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I've tested empirically for several values of block and of thread, and the execution time can be greatly reduced with specific values.

I don't see what are the differences between blocks and thread. I figure that it may be that thread in a block have specific cache memory but it's quite fuzzy for me. For the moment, I parallelize my functions in N parts, which are allocated on blocks/threads.

My goal could be to automaticaly adjust the number of blocks and thread regarding to the size of the memory that I've to use. Could it be possible? Thank you.

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Optimization CUDA is complicated, so it's hard to automatically adjust the numbers of blocks and threads –  chaohuang Jul 21 '12 at 14:53
    
Educated guess followed by trial and error. –  Pavan Yalamanchili Jul 21 '12 at 15:54

3 Answers 3

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Hong Zhou's answer is good, so far. Here are some more details:

When using shared memory you might want to consider it first, because it's a very much limited resource and it's not unlikely for kernels to have very specific needs that constrain those many variables controlling parallelism. You either have blocks with many threads sharing larger regions or blocks with fewer threads sharing smaller regions (under constant occupancy).

If your code can live with as little as 16KB of shared memory per multiprocessor you might want to opt for larger (48KB) L1-caches calling

cudaDeviceSetCacheConfig(cudaFuncCachePreferL1);

Further, L1-caches can be disabled for non-local global access using the compiler option -Xptxas=-dlcm=cg to avoid pollution when the kernel accesses global memory carefully.

Before worrying about optimal performance based on occupancy you might also want to check that device debugging support is turned off for CUDA >= 4.1 (or appropriate optimization options are given, read my post in this thread for a suitable compiler configuration).

Now that we have a memory configuration and registers are actually used aggressively, we can analyze the performance under varying occupancy:

The higher the occupancy (warps per multiprocessor) the less likely the multiprocessor will have to wait (for memory transactions or data dependencies) but the more threads must share the same L1 caches, shared memory area and register file (see CUDA Optimization Guide and also this presentation).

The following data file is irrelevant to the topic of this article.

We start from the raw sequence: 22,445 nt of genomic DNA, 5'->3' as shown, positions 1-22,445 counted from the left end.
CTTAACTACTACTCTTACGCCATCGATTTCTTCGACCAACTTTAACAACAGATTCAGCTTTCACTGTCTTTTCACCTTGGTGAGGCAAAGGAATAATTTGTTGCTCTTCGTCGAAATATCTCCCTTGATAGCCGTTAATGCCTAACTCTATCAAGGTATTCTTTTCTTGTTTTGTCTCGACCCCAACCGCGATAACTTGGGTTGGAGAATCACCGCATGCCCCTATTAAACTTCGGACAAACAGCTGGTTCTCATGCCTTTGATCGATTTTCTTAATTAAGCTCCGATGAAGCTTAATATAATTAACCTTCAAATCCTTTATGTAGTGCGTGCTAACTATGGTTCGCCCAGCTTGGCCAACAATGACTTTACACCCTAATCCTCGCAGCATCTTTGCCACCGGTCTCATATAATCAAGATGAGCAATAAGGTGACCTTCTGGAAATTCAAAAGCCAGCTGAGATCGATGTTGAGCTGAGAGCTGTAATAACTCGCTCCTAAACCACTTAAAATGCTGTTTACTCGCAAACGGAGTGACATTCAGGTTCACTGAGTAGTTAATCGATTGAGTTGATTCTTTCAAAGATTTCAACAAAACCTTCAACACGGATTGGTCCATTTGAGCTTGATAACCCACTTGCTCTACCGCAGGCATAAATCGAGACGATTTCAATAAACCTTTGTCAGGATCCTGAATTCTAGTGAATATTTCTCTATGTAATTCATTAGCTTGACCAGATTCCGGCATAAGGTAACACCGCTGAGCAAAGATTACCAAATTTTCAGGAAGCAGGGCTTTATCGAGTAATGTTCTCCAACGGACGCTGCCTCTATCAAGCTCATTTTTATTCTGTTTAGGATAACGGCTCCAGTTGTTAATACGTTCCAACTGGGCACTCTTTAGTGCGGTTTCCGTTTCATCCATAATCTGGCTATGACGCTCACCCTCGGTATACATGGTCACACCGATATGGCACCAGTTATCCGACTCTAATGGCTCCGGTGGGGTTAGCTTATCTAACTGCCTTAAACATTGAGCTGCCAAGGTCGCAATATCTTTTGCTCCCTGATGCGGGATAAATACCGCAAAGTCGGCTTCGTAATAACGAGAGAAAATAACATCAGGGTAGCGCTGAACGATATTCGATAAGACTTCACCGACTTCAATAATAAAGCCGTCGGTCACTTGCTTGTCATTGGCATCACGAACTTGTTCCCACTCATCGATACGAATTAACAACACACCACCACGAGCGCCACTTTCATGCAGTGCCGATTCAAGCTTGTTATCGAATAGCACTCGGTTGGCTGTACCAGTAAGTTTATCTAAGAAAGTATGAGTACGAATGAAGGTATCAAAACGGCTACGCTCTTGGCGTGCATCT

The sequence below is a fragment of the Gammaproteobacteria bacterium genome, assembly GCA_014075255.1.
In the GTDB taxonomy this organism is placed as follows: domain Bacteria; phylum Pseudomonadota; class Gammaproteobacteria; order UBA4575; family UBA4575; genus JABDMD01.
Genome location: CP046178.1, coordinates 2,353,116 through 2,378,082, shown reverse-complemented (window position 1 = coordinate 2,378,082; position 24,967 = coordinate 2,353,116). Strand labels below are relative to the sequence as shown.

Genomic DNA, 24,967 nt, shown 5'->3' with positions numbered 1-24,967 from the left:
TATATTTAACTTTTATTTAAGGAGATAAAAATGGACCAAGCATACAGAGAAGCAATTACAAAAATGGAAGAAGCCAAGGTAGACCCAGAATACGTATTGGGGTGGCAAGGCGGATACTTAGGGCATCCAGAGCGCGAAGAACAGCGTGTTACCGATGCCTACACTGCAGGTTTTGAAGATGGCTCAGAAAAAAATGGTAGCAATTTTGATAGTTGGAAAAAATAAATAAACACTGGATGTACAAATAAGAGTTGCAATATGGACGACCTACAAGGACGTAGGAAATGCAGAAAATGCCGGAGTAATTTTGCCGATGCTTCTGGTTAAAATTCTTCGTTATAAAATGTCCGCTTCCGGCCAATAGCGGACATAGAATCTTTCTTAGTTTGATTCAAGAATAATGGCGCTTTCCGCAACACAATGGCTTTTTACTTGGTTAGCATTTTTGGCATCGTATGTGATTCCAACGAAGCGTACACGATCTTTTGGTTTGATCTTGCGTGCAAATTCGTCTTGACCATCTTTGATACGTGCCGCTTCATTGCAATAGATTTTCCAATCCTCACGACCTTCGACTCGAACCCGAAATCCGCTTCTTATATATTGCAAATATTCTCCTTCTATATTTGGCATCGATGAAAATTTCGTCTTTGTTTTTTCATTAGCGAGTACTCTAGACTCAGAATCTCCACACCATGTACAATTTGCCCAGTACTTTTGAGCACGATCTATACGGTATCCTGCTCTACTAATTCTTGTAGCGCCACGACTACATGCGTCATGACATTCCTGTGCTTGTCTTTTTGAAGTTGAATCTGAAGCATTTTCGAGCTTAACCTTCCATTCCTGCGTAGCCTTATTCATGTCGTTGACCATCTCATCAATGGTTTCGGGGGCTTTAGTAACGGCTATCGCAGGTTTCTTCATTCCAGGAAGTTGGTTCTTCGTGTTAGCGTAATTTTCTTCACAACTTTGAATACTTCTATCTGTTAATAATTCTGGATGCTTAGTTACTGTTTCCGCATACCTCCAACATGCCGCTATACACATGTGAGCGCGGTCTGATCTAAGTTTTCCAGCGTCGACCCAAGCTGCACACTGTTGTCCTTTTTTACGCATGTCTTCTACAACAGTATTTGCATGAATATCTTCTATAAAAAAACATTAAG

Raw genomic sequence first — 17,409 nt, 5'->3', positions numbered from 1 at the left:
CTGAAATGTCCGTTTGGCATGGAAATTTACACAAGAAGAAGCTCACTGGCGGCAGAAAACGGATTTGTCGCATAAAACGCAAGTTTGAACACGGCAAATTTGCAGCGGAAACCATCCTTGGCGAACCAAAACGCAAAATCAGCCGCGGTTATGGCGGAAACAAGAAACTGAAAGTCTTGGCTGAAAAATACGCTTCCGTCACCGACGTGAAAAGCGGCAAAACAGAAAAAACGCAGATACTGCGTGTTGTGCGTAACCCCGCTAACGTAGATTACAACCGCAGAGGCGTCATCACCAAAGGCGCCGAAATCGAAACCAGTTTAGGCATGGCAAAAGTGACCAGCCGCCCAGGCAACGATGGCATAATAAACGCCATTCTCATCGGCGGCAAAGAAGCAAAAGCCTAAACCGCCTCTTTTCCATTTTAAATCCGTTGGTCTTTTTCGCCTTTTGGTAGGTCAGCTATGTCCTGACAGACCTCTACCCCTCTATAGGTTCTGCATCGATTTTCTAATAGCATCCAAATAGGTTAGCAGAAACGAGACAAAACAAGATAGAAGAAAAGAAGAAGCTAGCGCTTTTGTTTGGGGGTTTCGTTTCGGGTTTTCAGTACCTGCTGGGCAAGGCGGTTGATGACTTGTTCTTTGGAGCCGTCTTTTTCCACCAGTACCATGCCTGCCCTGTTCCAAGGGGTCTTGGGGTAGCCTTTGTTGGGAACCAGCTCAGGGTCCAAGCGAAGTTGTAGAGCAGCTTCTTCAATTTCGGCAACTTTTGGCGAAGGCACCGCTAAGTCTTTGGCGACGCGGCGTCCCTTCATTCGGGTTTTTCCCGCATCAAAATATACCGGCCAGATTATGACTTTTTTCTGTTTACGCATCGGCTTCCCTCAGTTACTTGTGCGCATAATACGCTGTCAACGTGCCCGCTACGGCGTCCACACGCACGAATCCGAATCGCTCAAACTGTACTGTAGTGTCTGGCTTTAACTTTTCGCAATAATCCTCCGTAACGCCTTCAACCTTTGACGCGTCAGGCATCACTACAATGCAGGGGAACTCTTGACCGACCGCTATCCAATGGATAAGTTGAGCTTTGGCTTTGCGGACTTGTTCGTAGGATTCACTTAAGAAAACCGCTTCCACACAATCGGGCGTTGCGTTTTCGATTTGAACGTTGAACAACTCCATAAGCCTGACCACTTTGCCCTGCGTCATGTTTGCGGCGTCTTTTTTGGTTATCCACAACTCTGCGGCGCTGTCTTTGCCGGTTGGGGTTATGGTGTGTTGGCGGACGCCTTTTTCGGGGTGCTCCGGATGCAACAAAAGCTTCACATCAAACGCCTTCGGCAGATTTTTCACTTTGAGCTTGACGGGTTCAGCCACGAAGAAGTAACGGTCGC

The ABI can generate code for a variable number of registers (more details can be found in the thread I cited). At some point, however, register spilling occurs. That is register values get temporarily stored on the (relatively slow, off-chip) local memory stack.

Watching stall reasons, memory statistics and arithmetic throughput in the profiler while varying the launch bounds and parameters will help you find a suitable configuration.

It's theoretically possible to find optimal values from within an application, however, having the client code adjust optimally to both different device and launch parameters can be nontrivial and will require recompilation or different variants of the kernel to be deployed for every target device architecture.

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I believe to automatically adjust the blocks and thread size is a highly difficult problem. If it is easy, CUDA would most probably have this feature for you.

The reason is because the optimal configuration is dependent of implementation and the kind of algorithm you are implementing. It requires profiling and experimenting to get the best performance.

Here are some limitations which you can consider.

Register usage in your kernel. Occupancy of your current implementation.

Note: having more threads does not equate to best performance. Best performance is obtained by getting the right occupancy in your application and keeping the GPU cores busy all the time.

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I've a quite good answer here, in a word, this is a difficult problem to compute the optimal distribution on blocks and threads.

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